Hi. I've been playing guitar for 7 years or so, and using linux in one
way or another for about the same amount of time; but only this past year
have I started playing around with what I can do musically with my linux
One of the things I've recently learned about is samplers. As I
understand it at this point (and I'm hoping someone will set me
straight if I'm wrong), a sampler accomplishes basically the same
thing as a wavetable synth -- it uses sound samples to generate
tones, doing frequency shifting and interpolation as necessary.
And as I understand it, the main difference between a sampler and
a wavetable synth is the lack of constraints on the samples used
-- with a sampler, anything at all could be a perfectly good
sample, including samples of almost arbitrary duration (and thus
One of the most obvious uses I can see for a sampler would be to
use it to provide instrumentation that the user doesn't know how
to play. For instance, if I wanted to record myself on guitar
with a piano accompaniment, I could use a sequencer to write the
piano line and generate it through a sampler. But that brings my
first question -- if you don't own/play the instruments in question,
where do you get the samples? I've done a lot of web searching,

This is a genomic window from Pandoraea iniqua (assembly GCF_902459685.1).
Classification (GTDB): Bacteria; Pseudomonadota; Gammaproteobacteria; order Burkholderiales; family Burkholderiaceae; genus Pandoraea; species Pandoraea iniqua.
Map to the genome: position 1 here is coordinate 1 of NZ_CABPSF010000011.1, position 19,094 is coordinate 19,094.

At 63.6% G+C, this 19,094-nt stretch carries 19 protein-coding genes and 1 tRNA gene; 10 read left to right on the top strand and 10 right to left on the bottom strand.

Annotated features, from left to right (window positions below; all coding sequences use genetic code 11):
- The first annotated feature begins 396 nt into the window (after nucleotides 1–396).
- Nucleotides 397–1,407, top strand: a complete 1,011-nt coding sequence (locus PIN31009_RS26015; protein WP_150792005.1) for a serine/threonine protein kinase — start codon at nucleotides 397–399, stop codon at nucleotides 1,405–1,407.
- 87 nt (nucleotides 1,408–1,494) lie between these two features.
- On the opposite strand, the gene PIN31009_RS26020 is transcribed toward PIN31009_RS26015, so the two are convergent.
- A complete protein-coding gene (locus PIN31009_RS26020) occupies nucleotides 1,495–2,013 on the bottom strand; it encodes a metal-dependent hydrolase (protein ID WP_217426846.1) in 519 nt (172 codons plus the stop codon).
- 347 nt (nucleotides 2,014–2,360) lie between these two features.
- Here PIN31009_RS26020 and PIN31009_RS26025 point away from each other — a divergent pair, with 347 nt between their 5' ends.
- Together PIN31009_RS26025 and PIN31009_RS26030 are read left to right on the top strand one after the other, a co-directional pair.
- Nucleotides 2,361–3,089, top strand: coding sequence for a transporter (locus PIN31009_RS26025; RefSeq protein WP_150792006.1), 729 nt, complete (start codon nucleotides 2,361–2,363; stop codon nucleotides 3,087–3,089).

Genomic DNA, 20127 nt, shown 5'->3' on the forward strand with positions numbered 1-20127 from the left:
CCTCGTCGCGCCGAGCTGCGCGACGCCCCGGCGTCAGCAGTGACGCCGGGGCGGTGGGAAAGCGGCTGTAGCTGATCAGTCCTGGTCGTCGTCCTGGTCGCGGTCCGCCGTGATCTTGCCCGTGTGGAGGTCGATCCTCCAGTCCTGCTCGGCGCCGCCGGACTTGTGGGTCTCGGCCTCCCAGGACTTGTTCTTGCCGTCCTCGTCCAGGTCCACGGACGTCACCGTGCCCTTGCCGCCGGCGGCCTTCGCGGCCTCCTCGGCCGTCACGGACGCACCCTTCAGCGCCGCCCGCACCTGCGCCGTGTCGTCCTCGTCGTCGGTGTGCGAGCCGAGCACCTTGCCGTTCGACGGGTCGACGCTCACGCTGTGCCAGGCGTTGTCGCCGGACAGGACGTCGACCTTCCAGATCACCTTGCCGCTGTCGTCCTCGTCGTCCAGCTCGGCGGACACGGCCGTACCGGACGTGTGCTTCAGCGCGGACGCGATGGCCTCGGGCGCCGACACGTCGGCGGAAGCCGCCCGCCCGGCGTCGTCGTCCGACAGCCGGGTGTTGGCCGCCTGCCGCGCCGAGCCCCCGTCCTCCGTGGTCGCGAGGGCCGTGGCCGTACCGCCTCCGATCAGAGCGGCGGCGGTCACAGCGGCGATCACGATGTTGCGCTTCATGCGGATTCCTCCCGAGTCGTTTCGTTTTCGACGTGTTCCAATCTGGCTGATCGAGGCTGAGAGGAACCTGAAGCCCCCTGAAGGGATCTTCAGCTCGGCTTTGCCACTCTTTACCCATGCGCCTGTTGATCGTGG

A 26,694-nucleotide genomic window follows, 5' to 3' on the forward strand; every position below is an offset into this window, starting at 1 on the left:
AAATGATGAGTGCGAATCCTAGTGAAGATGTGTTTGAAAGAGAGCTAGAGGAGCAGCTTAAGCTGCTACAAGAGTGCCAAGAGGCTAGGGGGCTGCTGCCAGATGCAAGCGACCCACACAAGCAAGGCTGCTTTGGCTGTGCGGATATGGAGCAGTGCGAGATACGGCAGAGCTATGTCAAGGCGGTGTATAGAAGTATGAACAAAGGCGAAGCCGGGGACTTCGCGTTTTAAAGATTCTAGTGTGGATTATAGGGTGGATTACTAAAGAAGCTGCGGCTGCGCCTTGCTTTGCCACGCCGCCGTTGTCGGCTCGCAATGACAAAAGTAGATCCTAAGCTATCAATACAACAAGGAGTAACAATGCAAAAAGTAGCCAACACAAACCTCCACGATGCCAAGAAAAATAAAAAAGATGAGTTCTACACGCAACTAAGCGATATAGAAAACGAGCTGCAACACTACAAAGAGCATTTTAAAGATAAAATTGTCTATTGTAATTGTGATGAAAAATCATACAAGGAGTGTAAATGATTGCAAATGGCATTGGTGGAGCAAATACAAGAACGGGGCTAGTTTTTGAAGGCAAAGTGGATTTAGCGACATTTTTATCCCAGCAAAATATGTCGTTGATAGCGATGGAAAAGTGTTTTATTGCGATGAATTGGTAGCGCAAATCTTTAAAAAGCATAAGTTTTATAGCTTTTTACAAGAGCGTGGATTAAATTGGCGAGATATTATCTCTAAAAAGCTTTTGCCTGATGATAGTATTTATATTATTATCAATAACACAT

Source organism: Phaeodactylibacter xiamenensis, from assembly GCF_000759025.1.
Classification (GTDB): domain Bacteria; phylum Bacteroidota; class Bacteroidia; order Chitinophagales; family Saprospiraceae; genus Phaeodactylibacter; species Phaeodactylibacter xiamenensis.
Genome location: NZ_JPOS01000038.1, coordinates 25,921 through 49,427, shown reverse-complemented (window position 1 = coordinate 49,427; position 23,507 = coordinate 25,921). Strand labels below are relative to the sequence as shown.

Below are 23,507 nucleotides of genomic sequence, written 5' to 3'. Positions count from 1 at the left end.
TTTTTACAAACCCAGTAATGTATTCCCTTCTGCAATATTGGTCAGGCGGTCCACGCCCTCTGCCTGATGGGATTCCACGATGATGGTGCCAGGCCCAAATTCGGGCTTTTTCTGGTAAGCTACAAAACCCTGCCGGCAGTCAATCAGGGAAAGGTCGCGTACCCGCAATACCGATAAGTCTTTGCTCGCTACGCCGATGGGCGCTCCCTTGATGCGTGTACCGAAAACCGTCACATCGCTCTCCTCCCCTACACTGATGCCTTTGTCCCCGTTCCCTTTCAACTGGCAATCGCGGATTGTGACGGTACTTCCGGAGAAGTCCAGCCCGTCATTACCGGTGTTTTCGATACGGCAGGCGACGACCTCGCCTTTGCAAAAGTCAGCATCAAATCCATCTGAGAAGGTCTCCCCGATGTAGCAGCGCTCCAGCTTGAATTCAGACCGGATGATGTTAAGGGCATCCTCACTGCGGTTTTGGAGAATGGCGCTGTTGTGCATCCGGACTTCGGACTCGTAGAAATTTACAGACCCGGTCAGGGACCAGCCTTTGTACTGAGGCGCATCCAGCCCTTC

and found tons of drum loops and bass lines that are two measures
long and so forth, but don't find much in the way of e.g. individual
notes on basses.
And I wonder about how people use the extended samples I find.
It seems kinda constraining, to be stuck with a melody/harmony
line given to you by whatever someone sampled. Of course, there
are tons and tons of samples available; but then, in order to
express the music you're hearing in your head, you're gonna be
spending hours and hours trying to find samples that work.
Am I missing some obvious things here? How do people use samplers,
for the most part?
Thanks for dealing with my beginner-type questions.
Chris Metzler firstname.lastname@example.org
(remove "snip-me." to email)
"As a child I understood how to give; I have forgotten this grace since I
have become civilized." - Chief Luther Standing Bear